Iron is an essential chemical element for cell survival. It plays important roles in the catalysis of many enzyme reactions in addition to stabilising the folding of many proteins. The total amount of iron found within an adult human body is relatively low, varying from 3 to 5 g. Furthermore, as the majority of iron in the human body is found in complexes with proteins, including haemoglobin and ferritin, the amount of free iron is as little as 10-24 M. Such limiting iron conditions are highly unfavourable for bacterial growth, therefore bacteria have developed numerous mechanisms to overcome this issue. 1
Bacteria actively acquire the iron they need for their survival through the production of siderophores. Siderophores are small, organic molecules that bind iron with high affinity, allowing bacteria to sequester iron from their environment. Following iron binding, siderophore-iron complexes are transported back to the bacterial cytoplasm, where iron is released in order to facilitate essential biochemical processes. 2
As seen in Animation I (Bacteria compete with host for acquiring their iron) , iron acquisition by pathogenic bacteria is not as straightforward, as bacteria have to compete with the host for the available free iron. Upon detection of certain pathogen-associated motifs, neutrophils produce lipocalin 2 (LCN2), a protein that binds to siderophores, thereby preventing iron transport into bacteria. 3
Animation I -Bacteria compete with host for acquiring their iron
The level of lipocalin 2 has been shown to be highly elevated in the case of bacterial infections and this protein has been suggested as a potential biomarker for distinguishing between a bacterial and a viral infection. Studies have shown that patients with a bacterial infection have serum lipocalin levels exceeding 155 μg l -1 , while in the cases of viral infections- the lipocalin 2 level is below this threshold. Using this cut-off in the lipocalin 2 level, bacterial infections have been accurately diagnosed in more than 92% of cases. 4, 5 Having the results of these studies as a starting point, we attempted to design a device that detects bacterial infections by indirectly measuring the level of lipocalin 2 in patient blood samples.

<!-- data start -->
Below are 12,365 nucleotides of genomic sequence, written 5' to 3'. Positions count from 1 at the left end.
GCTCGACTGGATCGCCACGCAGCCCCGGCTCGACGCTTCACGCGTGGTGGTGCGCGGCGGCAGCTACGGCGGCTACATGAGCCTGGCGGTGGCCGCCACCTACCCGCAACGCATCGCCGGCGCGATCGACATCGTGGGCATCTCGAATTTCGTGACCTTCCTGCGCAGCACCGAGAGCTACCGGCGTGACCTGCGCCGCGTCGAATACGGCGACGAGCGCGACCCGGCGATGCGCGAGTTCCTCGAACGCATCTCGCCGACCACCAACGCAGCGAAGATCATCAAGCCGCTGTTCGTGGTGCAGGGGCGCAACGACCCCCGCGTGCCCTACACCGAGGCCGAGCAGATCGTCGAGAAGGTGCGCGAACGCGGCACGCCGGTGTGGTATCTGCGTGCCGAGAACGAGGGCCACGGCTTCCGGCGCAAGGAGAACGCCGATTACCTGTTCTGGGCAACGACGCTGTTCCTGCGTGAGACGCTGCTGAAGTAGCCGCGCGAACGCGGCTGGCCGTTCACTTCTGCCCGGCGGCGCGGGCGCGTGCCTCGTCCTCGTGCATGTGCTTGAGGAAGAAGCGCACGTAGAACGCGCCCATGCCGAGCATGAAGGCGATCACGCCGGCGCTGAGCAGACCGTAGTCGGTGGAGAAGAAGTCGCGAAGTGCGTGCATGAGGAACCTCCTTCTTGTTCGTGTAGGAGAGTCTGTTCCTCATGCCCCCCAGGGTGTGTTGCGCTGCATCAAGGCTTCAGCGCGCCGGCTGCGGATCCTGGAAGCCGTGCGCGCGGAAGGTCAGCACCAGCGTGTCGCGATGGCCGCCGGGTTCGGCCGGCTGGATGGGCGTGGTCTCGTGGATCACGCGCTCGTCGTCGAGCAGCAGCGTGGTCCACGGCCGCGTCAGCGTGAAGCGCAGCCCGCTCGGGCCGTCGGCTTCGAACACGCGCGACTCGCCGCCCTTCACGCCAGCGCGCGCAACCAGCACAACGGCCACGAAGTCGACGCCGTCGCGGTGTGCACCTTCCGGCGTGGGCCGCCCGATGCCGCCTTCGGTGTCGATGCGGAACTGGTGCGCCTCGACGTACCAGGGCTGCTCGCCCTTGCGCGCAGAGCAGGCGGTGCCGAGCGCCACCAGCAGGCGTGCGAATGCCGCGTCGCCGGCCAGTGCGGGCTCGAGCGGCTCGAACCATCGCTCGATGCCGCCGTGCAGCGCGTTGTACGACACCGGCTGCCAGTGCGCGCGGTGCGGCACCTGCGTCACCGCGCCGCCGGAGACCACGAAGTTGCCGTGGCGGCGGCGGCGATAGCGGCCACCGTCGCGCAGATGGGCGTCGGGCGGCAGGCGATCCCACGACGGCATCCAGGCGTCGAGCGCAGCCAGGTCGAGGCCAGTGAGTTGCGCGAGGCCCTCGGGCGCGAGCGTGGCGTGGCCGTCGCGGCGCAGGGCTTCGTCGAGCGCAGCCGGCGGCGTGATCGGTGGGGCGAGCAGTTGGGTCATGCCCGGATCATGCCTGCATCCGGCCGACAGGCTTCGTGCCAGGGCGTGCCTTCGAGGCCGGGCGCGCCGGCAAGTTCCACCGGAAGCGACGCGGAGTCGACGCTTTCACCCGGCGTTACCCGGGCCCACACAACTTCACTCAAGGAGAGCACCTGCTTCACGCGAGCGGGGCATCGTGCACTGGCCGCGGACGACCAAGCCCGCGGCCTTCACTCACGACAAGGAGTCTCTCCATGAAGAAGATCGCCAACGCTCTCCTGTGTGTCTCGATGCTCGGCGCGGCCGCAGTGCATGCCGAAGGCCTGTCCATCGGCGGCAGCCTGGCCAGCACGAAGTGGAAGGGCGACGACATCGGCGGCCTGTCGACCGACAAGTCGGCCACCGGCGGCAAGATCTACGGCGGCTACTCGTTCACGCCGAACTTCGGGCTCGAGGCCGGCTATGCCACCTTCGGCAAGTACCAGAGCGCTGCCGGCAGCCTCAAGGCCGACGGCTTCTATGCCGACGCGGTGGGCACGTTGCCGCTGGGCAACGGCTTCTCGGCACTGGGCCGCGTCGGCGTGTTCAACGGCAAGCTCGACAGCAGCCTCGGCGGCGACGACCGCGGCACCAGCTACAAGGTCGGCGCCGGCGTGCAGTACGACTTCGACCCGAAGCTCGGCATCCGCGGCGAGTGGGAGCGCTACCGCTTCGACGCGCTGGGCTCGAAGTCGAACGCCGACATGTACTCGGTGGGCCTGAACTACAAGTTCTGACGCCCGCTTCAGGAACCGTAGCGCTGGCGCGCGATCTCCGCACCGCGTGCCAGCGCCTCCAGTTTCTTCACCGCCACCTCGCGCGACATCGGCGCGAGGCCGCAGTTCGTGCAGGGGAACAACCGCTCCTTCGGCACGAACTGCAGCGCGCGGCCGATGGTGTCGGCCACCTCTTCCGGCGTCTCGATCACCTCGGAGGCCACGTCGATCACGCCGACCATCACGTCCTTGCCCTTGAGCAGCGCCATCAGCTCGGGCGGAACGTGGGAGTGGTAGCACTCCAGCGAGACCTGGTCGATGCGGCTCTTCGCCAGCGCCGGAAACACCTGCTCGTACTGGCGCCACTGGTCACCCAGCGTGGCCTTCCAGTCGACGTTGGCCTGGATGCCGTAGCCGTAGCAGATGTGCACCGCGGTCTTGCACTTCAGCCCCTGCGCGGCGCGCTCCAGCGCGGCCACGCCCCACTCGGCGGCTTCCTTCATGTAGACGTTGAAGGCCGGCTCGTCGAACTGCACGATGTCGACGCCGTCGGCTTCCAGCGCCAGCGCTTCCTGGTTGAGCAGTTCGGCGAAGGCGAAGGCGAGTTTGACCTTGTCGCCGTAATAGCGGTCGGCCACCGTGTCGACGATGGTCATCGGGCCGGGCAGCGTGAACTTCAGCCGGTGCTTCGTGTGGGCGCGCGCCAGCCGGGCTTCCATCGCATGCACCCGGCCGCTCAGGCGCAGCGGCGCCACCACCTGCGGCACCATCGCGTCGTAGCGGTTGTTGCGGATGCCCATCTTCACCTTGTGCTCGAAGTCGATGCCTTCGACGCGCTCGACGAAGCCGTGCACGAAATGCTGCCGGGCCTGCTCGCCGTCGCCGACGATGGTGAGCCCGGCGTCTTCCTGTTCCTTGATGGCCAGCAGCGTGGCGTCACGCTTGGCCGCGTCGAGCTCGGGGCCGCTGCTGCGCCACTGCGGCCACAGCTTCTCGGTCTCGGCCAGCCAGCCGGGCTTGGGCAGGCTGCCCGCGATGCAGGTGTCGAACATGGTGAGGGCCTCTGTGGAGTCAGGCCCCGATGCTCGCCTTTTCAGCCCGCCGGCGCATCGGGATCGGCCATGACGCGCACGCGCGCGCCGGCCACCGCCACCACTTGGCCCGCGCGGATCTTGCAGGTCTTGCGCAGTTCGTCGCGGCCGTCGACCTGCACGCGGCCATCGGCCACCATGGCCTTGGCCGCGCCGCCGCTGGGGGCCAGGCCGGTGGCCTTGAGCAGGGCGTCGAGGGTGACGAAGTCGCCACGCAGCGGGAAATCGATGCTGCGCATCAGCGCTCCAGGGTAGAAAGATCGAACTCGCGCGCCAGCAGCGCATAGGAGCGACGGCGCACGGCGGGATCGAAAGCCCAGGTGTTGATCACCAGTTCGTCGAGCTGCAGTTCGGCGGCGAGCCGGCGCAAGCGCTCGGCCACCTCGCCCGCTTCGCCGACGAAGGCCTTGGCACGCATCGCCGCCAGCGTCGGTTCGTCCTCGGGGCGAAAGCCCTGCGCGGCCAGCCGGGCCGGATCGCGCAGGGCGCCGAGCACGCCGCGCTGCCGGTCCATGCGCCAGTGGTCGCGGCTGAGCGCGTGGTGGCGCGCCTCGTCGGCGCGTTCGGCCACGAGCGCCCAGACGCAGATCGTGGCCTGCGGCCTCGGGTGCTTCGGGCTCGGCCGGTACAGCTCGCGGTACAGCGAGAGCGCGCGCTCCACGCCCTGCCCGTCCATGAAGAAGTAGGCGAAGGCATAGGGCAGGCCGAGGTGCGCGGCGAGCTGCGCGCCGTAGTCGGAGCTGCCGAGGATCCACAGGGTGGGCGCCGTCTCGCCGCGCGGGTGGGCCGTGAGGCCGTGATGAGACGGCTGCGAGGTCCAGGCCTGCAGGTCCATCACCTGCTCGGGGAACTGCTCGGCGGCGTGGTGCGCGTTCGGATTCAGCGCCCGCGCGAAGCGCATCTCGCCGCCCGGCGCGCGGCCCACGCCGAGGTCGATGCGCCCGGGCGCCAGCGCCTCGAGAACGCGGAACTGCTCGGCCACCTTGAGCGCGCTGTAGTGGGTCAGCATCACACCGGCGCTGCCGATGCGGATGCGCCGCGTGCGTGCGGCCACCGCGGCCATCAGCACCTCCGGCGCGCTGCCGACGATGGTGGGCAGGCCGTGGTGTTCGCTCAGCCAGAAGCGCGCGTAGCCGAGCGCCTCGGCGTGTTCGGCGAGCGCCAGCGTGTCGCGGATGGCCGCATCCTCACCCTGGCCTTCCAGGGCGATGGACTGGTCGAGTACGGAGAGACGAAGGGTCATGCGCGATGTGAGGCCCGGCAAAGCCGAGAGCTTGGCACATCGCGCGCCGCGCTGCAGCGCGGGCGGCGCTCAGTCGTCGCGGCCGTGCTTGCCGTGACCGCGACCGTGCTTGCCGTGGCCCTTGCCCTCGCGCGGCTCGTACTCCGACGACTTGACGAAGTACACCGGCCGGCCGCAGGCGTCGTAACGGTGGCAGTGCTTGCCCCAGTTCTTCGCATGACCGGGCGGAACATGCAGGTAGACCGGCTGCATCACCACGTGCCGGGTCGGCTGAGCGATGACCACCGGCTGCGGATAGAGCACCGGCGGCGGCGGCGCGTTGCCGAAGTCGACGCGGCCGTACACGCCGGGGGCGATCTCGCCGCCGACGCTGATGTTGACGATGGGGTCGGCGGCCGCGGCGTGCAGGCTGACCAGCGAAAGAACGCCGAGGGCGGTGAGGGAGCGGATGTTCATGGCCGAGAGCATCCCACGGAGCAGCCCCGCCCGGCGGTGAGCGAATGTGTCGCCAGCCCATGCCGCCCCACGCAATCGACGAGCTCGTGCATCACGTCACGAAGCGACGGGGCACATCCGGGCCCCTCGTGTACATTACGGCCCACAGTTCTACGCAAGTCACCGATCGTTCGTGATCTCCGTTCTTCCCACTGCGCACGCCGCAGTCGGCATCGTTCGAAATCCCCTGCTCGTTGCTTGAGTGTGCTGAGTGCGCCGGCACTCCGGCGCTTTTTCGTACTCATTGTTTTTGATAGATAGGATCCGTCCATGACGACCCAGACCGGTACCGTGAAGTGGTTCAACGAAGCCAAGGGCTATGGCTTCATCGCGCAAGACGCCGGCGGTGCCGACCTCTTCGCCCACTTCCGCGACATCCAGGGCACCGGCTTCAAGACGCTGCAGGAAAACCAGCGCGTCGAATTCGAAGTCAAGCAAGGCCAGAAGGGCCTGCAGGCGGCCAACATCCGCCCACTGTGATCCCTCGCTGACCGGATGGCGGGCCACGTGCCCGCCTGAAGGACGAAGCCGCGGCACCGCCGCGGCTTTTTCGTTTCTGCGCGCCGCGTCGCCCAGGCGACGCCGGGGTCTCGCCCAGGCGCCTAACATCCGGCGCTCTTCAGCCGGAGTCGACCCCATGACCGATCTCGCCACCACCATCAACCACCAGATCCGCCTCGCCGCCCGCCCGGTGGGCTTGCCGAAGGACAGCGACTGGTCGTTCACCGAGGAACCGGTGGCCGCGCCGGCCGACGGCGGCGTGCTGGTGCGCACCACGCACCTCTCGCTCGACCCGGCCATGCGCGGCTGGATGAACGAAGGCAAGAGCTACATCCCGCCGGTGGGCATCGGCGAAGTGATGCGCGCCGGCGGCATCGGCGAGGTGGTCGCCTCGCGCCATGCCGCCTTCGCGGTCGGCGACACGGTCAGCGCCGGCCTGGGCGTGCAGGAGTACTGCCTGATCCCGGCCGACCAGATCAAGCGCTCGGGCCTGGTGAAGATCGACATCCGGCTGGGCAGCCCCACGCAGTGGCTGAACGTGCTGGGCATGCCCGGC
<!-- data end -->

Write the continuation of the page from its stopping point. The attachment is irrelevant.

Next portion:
II. Brief device considerations
Our device is composed of a shoebox sized fluorimeter, as well as of disposable compartmented recipients .
III. Structure of disposable recipients
As seen in the Animation II (Biochemical processes taking place in the 3 chambers) , disposable recipients contain 3 interlinked chambers. In each of the chambers there are certain biochemical processes that take place in order to facilitate the final detection step.
Animation II-Biochemical processes taking place in the 3 chambers
III.a. First chamber
Blood samples are inserted into this chamber. In the case of a bacterial infection, the level of lipocalin 2 in the input blood is expected to be high, while in the case of a non-bacterial infection, the level of lipocalin 2 is low. Lipocalin 2 is a soluble blood protein and designing of biosensors for direct protein detection represents a challenge for synthetic biology. In order to avoid these limitations, we came up with a converter system that allows indirect detection of lipocalin 2 level.
III.b. Second chamber